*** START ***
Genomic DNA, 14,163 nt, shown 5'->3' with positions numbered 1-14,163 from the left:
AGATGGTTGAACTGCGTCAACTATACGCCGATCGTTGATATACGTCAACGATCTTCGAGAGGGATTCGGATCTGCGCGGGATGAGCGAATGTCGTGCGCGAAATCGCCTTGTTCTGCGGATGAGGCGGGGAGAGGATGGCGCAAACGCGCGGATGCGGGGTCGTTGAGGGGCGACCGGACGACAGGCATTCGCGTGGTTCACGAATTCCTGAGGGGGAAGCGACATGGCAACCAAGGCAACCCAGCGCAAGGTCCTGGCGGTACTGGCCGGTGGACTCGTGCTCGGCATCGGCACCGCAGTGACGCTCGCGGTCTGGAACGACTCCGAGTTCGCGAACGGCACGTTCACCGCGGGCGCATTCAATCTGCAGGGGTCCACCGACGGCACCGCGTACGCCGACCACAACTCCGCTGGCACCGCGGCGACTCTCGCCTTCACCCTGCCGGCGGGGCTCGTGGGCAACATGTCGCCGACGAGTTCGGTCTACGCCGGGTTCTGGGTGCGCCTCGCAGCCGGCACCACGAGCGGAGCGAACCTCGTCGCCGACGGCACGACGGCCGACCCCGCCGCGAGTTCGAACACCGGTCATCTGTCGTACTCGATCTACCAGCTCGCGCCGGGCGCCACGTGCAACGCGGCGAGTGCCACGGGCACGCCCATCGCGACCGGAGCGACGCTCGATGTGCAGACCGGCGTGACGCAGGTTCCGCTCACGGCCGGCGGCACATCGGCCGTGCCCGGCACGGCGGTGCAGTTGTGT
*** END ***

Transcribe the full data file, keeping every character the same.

Genomic DNA, 14,163 nt, shown 5'->3' with positions numbered 1-14,163 from the left:
AGATGGTTGAACTGCGTCAACTATACGCCGATCGTTGATATACGTCAACGATCTTCGAGAGGGATTCGGATCTGCGCGGGATGAGCGAATGTCGTGCGCGAAATCGCCTTGTTCTGCGGATGAGGCGGGGAGAGGATGGCGCAAACGCGCGGATGCGGGGTCGTTGAGGGGCGACCGGACGACAGGCATTCGCGTGGTTCACGAATTCCTGAGGGGGAAGCGACATGGCAACCAAGGCAACCCAGCGCAAGGTCCTGGCGGTACTGGCCGGTGGACTCGTGCTCGGCATCGGCACCGCAGTGACGCTCGCGGTCTGGAACGACTCCGAGTTCGCGAACGGCACGTTCACCGCGGGCGCATTCAATCTGCAGGGGTCCACCGACGGCACCGCGTACGCCGACCACAACTCCGCTGGCACCGCGGCGACTCTCGCCTTCACCCTGCCGGCGGGGCTCGTGGGCAACATGTCGCCGACGAGTTCGGTCTACGCCGGGTTCTGGGTGCGCCTCGCAGCCGGCACCACGAGCGGAGCGAACCTCGTCGCCGACGGCACGACGGCCGACCCCGCCGCGAGTTCGAACACCGGTCATCTGTCGTACTCGATCTACCAGCTCGCGCCGGGCGCCACGTGCAACGCGGCGAGTGCCACGGGCACGCCCATCGCGACCGGAGCGACGCTCGATGTGCAGACCGGCGTGACGCAGGTTCCGCTCACGGCCGGCGGCACATCGGCCGTGCCCGGCACGGCGGTGCAGTTGTGT